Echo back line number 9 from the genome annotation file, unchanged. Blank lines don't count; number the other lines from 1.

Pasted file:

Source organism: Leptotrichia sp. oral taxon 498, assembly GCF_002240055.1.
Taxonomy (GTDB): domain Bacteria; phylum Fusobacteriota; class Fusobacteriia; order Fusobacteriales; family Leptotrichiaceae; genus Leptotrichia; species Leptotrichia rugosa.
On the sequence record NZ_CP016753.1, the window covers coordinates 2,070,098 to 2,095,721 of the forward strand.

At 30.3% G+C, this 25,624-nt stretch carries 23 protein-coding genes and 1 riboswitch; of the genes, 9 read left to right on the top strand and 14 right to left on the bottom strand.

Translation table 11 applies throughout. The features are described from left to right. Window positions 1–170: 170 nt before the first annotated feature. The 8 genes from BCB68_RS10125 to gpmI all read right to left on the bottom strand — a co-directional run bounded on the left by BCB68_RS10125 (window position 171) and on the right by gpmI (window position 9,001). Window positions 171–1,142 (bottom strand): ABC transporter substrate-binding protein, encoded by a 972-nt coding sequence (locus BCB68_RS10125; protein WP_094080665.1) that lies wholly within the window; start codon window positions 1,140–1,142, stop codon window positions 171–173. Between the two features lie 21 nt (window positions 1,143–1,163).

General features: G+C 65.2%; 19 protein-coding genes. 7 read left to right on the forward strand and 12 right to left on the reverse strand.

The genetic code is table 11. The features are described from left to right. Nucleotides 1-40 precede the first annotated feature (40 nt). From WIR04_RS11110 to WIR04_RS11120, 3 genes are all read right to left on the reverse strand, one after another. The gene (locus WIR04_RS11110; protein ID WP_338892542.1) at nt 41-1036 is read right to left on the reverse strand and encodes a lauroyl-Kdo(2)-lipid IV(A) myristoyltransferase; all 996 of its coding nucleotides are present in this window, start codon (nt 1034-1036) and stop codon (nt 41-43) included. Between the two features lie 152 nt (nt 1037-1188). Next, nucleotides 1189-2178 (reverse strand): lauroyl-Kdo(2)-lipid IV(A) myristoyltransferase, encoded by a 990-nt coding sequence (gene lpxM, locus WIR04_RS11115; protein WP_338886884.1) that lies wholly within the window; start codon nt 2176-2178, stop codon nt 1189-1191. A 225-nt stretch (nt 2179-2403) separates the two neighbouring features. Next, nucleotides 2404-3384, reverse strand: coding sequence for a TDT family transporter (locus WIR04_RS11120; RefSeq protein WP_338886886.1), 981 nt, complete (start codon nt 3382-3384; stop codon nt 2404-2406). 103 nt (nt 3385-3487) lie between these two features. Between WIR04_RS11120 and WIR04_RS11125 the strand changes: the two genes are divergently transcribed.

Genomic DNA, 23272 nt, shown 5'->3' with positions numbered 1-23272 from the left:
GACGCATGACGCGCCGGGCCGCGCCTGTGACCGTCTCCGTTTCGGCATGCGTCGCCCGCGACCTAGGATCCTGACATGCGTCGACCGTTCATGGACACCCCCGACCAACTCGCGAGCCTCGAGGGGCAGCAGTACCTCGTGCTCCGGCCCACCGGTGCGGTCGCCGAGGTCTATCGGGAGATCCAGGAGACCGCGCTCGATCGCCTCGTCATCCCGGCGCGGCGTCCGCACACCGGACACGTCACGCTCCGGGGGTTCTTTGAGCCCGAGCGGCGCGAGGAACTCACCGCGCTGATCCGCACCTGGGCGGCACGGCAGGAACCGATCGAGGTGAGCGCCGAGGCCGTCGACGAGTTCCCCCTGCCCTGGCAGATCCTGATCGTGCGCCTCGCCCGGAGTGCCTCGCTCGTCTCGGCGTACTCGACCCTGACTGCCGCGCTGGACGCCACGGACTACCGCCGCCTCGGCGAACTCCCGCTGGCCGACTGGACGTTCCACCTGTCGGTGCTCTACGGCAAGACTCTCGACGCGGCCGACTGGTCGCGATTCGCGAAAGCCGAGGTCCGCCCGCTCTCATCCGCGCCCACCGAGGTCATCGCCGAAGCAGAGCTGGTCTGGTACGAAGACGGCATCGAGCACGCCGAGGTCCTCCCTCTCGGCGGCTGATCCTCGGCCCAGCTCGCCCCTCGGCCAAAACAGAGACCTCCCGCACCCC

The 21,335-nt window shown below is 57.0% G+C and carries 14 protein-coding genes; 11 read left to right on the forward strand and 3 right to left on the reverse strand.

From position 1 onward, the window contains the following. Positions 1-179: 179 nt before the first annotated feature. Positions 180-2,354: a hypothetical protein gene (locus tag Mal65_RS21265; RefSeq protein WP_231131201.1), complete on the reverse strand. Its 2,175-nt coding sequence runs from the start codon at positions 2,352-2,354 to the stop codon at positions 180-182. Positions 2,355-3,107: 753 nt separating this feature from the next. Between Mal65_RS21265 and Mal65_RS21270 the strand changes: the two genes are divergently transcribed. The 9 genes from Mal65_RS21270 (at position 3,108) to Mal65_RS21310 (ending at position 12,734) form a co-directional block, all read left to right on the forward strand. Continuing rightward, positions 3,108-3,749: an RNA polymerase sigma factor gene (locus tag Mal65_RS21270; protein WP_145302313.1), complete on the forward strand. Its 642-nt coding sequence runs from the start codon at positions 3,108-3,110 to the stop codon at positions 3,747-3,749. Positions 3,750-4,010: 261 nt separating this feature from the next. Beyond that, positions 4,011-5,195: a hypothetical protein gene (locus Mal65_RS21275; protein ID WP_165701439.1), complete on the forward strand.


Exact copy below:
GACGCATGACGCGCCGGGCCGCGCCTGTGACCGTCTCCGTTTCGGCATGCGTCGCCCGCGACCTAGGATCCTGACATGCGTCGACCGTTCATGGACACCCCCGACCAACTCGCGAGCCTCGAGGGGCAGCAGTACCTCGTGCTCCGGCCCACCGGTGCGGTCGCCGAGGTCTATCGGGAGATCCAGGAGACCGCGCTCGATCGCCTCGTCATCCCGGCGCGGCGTCCGCACACCGGACACGTCACGCTCCGGGGGTTCTTTGAGCCCGAGCGGCGCGAGGAACTCACCGCGCTGATCCGCACCTGGGCGGCACGGCAGGAACCGATCGAGGTGAGCGCCGAGGCCGTCGACGAGTTCCCCCTGCCCTGGCAGATCCTGATCGTGCGCCTCGCCCGGAGTGCCTCGCTCGTCTCGGCGTACTCGACCCTGACTGCCGCGCTGGACGCCACGGACTACCGCCGCCTCGGCGAACTCCCGCTGGCCGACTGGACGTTCCACCTGTCGGTGCTCTACGGCAAGACTCTCGACGCGGCCGACTGGTCGCGATTCGCGAAAGCCGAGGTCCGCCCGCTCTCATCCGCGCCCACCGAGGTCATCGCCGAAGCAGAGCTGGTCTGGTACGAAGACGGCATCGAGCACGCCGAGGTCCTCCCTCTCGGCGGCTGATCCTCGGCCCAGCTCGCCCCTCGGCCAAAACAGAGACCTCCCGCACCCC